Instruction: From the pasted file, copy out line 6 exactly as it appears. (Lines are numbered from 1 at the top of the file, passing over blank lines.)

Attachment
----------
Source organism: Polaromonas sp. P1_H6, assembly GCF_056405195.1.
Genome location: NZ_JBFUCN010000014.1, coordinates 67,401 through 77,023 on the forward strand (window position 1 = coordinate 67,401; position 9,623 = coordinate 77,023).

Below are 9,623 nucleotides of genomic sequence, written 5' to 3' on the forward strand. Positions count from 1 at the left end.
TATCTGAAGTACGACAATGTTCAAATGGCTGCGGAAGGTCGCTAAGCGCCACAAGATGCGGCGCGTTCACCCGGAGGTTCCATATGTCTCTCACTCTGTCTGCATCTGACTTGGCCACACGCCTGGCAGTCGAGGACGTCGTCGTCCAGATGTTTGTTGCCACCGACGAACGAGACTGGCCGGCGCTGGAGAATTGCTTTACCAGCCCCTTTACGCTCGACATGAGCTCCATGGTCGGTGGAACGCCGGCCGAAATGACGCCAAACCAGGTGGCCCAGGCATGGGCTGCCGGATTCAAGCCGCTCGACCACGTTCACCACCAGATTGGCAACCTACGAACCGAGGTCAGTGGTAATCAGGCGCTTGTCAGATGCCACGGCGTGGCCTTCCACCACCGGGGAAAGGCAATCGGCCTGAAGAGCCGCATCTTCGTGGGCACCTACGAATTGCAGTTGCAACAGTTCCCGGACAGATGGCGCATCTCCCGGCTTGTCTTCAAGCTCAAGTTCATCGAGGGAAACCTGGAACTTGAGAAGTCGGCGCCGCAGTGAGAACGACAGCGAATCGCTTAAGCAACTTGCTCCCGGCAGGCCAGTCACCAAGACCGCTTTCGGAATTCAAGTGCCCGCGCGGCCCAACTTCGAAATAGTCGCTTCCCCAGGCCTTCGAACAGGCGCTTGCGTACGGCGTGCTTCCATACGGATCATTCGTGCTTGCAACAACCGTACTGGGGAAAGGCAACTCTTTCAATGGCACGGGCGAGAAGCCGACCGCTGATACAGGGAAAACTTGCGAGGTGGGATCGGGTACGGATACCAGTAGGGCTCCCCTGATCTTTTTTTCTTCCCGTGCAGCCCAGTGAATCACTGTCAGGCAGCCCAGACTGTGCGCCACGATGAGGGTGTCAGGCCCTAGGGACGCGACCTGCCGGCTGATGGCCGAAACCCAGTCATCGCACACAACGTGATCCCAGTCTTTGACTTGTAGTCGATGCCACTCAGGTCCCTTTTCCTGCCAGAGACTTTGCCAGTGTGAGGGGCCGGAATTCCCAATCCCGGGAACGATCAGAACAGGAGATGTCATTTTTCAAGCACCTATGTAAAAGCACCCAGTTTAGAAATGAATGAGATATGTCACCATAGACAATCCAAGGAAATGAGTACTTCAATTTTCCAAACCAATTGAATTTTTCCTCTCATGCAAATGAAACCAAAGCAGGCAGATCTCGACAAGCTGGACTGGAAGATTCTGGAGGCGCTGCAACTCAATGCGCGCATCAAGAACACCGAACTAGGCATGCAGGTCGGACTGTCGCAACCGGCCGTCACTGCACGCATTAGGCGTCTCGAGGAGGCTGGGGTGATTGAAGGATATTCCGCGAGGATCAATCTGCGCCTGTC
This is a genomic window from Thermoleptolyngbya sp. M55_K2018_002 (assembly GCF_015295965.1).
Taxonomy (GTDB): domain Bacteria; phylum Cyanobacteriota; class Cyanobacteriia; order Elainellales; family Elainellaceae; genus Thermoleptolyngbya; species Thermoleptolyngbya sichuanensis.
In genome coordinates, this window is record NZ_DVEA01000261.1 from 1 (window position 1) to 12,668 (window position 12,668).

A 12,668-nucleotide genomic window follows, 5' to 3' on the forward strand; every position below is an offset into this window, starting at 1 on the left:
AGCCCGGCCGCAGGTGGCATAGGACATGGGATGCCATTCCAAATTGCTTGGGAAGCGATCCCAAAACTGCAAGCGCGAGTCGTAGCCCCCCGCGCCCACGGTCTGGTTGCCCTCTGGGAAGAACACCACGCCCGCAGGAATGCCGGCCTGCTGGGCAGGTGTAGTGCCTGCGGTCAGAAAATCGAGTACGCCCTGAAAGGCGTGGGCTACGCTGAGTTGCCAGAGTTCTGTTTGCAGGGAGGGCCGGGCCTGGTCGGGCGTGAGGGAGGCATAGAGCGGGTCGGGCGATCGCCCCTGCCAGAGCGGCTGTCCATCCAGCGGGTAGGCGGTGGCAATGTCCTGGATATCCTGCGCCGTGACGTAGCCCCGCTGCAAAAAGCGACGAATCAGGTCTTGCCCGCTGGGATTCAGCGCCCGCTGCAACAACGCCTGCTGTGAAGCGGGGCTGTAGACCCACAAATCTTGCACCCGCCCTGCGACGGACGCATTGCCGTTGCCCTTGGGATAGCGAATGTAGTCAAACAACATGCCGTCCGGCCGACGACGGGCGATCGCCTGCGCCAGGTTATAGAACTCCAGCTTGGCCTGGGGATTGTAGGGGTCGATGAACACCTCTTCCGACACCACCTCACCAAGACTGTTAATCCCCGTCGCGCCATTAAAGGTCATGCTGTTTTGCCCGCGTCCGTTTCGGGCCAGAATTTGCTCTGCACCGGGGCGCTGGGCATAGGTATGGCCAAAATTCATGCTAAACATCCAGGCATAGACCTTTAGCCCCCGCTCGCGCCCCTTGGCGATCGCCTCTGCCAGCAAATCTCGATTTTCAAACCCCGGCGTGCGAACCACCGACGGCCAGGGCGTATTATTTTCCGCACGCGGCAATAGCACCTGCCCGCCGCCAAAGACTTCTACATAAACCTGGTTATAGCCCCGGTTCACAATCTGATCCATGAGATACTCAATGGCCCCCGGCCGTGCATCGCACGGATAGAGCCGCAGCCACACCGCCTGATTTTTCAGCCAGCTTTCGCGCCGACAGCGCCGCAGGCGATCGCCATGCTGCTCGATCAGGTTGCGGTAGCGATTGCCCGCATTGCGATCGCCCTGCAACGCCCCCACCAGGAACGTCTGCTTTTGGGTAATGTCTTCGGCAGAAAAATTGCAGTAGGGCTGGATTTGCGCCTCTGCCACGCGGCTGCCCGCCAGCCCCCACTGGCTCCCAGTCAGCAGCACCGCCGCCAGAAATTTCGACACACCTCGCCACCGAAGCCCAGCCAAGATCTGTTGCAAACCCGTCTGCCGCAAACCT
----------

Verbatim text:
Taxonomy (GTDB): domain Bacteria; phylum Cyanobacteriota; class Cyanobacteriia; order Elainellales; family Elainellaceae; genus Thermoleptolyngbya; species Thermoleptolyngbya sichuanensis.